A Seven’s inner conflict, then, centers around delayed gratification. All good things will, at some point, require a level of work, which means tolerating boredom and discomfort. It is hard for Sevens to buckle down and endure this. Often what got them excited about a project was the idea that it was something new and exciting, unlike the old, boring thing they were stuck in before. Each Seven has to find their own way to deal with this, whether it is making their own fun, finding work that is dynamic and challenging enough to satisfy them, or simply maturing enough to understand that the good and bad come in cycles, and change is inevitable.

Backstory and Character Traits

All Sevens will encounter the reality that sometimes life is dull and they cannot always do what they want. They will also often realize that they can create fun for themselves by entertaining others, and often escape dull responsibilities by being funny. They typically learn that being the cheerleader for others can create a many-hands-light-work situation. As a result, Sevens often develop the following character traits.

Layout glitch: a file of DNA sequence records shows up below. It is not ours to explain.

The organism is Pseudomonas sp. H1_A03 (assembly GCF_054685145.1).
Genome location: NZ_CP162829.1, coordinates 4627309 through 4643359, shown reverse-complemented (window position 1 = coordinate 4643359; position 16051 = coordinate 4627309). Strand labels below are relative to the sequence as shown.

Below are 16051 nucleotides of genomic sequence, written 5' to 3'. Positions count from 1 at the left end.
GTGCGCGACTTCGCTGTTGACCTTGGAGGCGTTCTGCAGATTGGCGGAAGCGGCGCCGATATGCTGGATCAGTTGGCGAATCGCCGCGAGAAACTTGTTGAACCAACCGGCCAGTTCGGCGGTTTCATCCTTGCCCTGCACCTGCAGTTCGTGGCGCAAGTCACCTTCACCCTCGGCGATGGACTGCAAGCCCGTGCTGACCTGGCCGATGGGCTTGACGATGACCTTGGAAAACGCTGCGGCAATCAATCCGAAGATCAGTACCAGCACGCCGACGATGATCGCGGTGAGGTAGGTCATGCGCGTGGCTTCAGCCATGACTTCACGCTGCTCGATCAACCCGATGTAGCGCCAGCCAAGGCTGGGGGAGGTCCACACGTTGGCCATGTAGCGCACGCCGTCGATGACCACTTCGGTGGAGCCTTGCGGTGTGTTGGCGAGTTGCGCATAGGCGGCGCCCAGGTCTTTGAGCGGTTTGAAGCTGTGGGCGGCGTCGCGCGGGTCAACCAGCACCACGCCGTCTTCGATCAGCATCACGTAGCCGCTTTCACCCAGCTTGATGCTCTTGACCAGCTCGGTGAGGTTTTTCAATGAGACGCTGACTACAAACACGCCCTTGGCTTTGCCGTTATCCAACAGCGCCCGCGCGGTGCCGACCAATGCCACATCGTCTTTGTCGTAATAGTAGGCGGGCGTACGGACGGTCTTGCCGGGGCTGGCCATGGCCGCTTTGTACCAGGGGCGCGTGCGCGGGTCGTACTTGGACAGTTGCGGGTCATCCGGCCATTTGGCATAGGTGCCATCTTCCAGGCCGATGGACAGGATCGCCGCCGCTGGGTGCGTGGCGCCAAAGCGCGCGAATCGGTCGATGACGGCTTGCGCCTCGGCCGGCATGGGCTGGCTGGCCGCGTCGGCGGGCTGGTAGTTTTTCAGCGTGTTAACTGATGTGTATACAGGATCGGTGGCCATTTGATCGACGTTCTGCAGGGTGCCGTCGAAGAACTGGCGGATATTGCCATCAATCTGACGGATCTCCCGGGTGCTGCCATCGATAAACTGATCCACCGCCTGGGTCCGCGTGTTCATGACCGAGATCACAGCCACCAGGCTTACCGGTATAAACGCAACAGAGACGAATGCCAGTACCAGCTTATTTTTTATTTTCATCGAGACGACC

• Excitable. Sevens love to anticipate things. They become very good at talking up the positives of a future possibility in their own minds. When they are motivated, their enthusiasm is often highly infectious.
  • Playful. Sevens love an opportunity to laugh or goof off. They often get through boring situations by creating their own fun, which can be a great asset to anyone around them… assuming their playfulness is not a distraction.
  • Innovative. Sevens like to think on the go. They are the assertive mental type. Some Sevens are extremely intelligent and some not so much, but they all seem to thrive on opportunities to improvise.
  • Spontaneous. Sevens like to move quickly from decision to action. If something seems like a good idea, they will do it.